Foreword Review — Nov / Dec 1999
Several notable works of late-millennium journalism profile ordinary people. Studs Terkel’s Working, a series of interviews with members of the American workforce, is a good example of this. More recently, Alan Wolfe, in One Nation, surveyed the responses of 200 Americans to questions about morals and values. Dan Woog’s Friends & Family is a worthy addition to this canon. Woog drew his inspiration in part from Wolfe’s work, noting in the introduction that while Wolfe found most of his subjects “surprisingly nonjudgmental on such issues as race, religion, and family…[m]ost of the people [Wolfe] talked to were not prepared to accept homosexuality.” Woog’s response to this fairly random inquiry was to take a very targeted survey of his own. He used the Internet to seek and screen three dozen straight individuals and couples who have gone beyond accepting particular gay, lesbian and transgendered relatives and friends to advocate for legal and social change at the community and national levels.
Most of the book’s short essays focus on parents of gay, lesbian and transgendered individuals. (As used in this review, the term “gay” includes all these groups unless the context indicates otherwise.) Woog’s other subjects include children of gay parents and couples; Dan Foley, the lawyer who struggled to legalize same-sex unions in Hawaii; teachers; spouses and clergy. Several of the book’s heroes and heroines are the products of churches, organizations and communities whose core values exclude gays. This exclusion leads to their official or unofficial ostracism when they publicly express loyalty to gay relatives or friends.
Woog’s subjects include many parents who have lost gay children. As a premise, this does not sound unusual. What is unusual is the cause of death. An overwhelming number of gay teenagers commit suicide. Some do it before they ever come out. Some take their lives after they are outed involuntarily; some after having a sexual experience; others before they have tried sex. Peer harassment is a very big factor in these pages. Fourteen-year-old Robbie Kirkland, whose mother is profiled in the book’s first essay, was literally harassed to death by his schoolmates. They called him gay because he was different, and he denied his sexuality even more vehemently as a consequence.
A theme that emerges from some of Woog’s accounts is the prevalence of gay-related hate speech among children of all ages. Kids who seem different are routinely called queer, gay or faggy. It would be interesting to know how many straight kids kill themselves-or others-after enduring years of taunting along these lines. In recent media coverage of the Littleton, Colorado, shootings and other violent outbursts by young people, the perpetrators are often identified as “different” by their peers. It would also be interesting to know what kind of name-calling their differentness provoked.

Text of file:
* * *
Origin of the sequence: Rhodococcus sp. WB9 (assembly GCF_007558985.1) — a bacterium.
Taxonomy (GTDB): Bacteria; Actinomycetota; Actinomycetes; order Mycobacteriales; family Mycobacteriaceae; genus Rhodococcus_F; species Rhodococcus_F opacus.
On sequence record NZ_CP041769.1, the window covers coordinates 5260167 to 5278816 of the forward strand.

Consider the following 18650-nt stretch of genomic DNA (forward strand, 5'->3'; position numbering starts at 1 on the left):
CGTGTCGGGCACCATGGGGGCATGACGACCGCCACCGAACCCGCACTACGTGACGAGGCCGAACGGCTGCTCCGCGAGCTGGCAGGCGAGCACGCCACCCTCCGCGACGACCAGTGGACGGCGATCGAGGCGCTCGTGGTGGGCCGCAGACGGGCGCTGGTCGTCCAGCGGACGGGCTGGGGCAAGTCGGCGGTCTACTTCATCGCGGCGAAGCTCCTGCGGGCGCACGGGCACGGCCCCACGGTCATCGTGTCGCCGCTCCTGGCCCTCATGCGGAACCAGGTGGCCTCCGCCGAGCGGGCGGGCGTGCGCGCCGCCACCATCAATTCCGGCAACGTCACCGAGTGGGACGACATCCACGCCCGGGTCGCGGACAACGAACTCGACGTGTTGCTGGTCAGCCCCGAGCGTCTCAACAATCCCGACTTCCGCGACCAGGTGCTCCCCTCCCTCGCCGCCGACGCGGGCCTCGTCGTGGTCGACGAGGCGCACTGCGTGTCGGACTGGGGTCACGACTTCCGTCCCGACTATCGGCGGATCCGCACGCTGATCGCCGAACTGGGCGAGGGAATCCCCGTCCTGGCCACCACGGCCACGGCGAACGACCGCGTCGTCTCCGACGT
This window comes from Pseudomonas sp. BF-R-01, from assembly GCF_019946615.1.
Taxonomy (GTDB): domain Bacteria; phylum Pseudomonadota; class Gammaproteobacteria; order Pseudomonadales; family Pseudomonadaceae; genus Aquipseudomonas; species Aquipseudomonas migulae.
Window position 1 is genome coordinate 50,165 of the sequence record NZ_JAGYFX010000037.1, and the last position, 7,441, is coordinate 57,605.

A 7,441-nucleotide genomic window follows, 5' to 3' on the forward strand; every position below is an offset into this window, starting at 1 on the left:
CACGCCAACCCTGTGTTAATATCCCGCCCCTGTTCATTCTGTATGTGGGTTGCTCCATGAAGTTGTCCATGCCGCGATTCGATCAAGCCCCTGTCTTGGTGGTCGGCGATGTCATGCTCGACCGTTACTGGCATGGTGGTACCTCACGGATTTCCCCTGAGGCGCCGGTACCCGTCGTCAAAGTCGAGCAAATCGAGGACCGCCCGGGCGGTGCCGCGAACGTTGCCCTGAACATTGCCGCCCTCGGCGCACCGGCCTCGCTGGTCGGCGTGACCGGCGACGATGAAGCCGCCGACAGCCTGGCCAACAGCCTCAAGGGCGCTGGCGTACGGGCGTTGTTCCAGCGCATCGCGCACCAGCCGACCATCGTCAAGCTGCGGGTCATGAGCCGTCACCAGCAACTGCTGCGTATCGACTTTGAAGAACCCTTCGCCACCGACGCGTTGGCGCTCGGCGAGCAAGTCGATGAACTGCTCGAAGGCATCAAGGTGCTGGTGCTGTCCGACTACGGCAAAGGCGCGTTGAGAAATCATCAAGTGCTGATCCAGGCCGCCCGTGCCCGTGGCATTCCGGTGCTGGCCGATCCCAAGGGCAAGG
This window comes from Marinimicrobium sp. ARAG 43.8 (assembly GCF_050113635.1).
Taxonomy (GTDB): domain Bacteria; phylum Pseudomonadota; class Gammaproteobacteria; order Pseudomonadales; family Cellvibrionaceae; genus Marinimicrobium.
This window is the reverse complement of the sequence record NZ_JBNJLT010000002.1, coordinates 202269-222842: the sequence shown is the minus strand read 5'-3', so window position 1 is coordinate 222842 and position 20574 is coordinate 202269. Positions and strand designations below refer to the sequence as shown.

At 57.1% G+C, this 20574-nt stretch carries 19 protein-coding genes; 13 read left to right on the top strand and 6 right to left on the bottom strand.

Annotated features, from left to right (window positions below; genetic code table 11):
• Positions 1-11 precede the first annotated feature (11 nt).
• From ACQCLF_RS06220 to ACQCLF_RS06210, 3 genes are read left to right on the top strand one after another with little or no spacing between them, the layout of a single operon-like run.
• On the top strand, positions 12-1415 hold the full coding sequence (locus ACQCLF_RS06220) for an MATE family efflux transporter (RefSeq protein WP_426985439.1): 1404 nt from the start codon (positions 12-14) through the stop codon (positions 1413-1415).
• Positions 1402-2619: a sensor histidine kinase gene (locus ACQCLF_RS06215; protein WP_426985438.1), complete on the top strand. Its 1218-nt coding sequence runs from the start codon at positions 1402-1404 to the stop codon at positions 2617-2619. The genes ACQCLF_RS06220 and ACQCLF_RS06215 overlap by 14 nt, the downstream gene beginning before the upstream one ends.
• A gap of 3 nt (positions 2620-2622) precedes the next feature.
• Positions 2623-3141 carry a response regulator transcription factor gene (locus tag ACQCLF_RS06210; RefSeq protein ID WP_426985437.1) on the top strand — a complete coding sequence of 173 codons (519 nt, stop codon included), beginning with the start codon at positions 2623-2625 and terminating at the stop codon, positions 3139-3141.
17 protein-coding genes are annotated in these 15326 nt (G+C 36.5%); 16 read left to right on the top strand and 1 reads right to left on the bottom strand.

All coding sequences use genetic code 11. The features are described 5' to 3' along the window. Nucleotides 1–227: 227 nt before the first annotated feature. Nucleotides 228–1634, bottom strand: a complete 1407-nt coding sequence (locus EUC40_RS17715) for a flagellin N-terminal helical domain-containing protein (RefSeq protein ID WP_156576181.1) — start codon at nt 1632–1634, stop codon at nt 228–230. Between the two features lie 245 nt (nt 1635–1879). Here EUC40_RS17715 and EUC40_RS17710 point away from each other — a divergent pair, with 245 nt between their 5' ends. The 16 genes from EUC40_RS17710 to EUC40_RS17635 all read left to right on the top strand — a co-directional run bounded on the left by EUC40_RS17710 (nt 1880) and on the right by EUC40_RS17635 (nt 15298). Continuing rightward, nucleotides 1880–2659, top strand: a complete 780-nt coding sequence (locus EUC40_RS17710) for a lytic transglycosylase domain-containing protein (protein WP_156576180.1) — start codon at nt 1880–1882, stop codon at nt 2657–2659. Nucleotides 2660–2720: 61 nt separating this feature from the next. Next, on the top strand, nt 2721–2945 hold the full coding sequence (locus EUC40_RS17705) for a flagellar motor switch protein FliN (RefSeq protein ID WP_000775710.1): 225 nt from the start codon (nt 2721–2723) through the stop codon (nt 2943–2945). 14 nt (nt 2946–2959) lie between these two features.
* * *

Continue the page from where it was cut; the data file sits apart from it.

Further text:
One crusader against such taunting is Sol Kelley-Jones, the 11-year-old straight daughter of a lesbian couple, who advocates for safer schools and other issues affecting children and families. Kelley-Jones took a survey of fourth- and fifth-graders. Only one-fourth of the students she surveyed knew anyone who was gay or lesbian. However, out of eighty-eight students surveyed, sixty-two had heard someone at school call someone else a name that meant “gay” or “lesbian” as a means of making fun of them.
Obviously, gay-bashing can start before anyone involved knows what he or she is saying, other than that they’re talking about someone they don’t like. This is illustrated by the (mostly vague) responses to Kelley-Jones? question, “(W)hat is there about a person that tells you that they are gay or lesbian?” Answers included: “Boy walks like girl”; “They walk and dress in a weird way”; “They wear sweaters a lot”; “Because they look gay”; “When a man is wearing a bra”; “The way they look.” “About how they act,” and “By how they look at another person’s behind.” Some of the pejoratives the students identified as gay-related included “gay bird homo,” “fag,” “queer,” “you love another boy” and “gaggot.” However, they also thought more general epithets were gay-related: “you bitch,” “gross,” “don’t come near me” and “yuck!”
This book provides lots of starting points for straight people seeking to take a more proactive role, or merely to better understand the gay people near them. It also will help gay people—especially youth—who are looking for a better support system than what they find in their communities. Most of Woog’s subjects—though not all—are active with local or national affiliates of Parents and Friends of Lesbians and Gays (PFLAG). Others have affiliated with or founded more specialized groups and Web communities. Each essay ends with a resource listing and/or Web address for further information.